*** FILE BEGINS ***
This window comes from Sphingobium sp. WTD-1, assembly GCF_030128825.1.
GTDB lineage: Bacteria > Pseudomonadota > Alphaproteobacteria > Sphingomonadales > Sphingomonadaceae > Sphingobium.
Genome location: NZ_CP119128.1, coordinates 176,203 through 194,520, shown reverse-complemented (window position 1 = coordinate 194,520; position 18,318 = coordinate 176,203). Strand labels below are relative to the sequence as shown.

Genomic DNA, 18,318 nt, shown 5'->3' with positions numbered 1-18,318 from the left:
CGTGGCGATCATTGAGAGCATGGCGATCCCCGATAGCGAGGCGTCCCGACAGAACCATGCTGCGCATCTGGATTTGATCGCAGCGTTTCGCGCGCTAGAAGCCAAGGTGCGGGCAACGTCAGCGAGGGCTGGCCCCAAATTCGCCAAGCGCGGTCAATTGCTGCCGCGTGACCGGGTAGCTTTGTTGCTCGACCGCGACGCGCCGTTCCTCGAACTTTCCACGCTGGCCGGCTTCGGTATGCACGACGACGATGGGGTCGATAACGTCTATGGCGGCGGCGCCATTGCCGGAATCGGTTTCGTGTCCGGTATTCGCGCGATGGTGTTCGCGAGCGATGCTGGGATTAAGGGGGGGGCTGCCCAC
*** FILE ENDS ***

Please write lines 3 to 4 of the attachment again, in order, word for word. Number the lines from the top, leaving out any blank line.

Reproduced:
Genome location: NZ_CP119128.1, coordinates 176,203 through 194,520, shown reverse-complemented (window position 1 = coordinate 194,520; position 18,318 = coordinate 176,203). Strand labels below are relative to the sequence as shown.

Genomic DNA, 18,318 nt, shown 5'->3' with positions numbered 1-18,318 from the left: